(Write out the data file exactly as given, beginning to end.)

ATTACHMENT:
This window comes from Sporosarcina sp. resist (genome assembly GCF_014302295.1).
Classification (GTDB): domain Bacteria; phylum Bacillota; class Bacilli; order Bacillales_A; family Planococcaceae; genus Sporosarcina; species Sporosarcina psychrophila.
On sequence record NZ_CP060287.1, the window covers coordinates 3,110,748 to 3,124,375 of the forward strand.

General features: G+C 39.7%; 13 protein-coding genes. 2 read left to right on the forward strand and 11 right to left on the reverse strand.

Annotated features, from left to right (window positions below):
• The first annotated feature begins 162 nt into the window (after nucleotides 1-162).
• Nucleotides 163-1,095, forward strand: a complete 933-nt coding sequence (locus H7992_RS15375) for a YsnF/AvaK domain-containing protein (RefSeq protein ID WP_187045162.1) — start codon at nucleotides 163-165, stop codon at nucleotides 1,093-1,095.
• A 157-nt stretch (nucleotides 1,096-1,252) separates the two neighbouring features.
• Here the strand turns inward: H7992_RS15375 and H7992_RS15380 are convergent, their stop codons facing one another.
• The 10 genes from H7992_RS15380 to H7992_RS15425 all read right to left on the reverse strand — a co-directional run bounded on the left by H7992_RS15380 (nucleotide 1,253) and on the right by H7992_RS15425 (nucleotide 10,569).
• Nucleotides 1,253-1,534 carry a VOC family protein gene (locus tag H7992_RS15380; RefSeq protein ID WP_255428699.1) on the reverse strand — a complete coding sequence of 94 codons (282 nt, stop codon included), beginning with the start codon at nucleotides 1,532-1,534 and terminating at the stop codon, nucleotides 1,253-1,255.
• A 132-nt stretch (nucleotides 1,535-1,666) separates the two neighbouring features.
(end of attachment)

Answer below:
This window comes from Sporosarcina sp. resist (genome assembly GCF_014302295.1).
Classification (GTDB): domain Bacteria; phylum Bacillota; class Bacilli; order Bacillales_A; family Planococcaceae; genus Sporosarcina; species Sporosarcina psychrophila.
On sequence record NZ_CP060287.1, the window covers coordinates 3,110,748 to 3,124,375 of the forward strand.

General features: G+C 39.7%; 13 protein-coding genes. 2 read left to right on the forward strand and 11 right to left on the reverse strand.

Annotated features, from left to right (window positions below):
• The first annotated feature begins 162 nt into the window (after nucleotides 1-162).
• Nucleotides 163-1,095, forward strand: a complete 933-nt coding sequence (locus H7992_RS15375) for a YsnF/AvaK domain-containing protein (RefSeq protein ID WP_187045162.1) — start codon at nucleotides 163-165, stop codon at nucleotides 1,093-1,095.
• A 157-nt stretch (nucleotides 1,096-1,252) separates the two neighbouring features.
• Here the strand turns inward: H7992_RS15375 and H7992_RS15380 are convergent, their stop codons facing one another.
• The 10 genes from H7992_RS15380 to H7992_RS15425 all read right to left on the reverse strand — a co-directional run bounded on the left by H7992_RS15380 (nucleotide 1,253) and on the right by H7992_RS15425 (nucleotide 10,569).
• Nucleotides 1,253-1,534 carry a VOC family protein gene (locus tag H7992_RS15380; RefSeq protein ID WP_255428699.1) on the reverse strand — a complete coding sequence of 94 codons (282 nt, stop codon included), beginning with the start codon at nucleotides 1,532-1,534 and terminating at the stop codon, nucleotides 1,253-1,255.
• A 132-nt stretch (nucleotides 1,535-1,666) separates the two neighbouring features.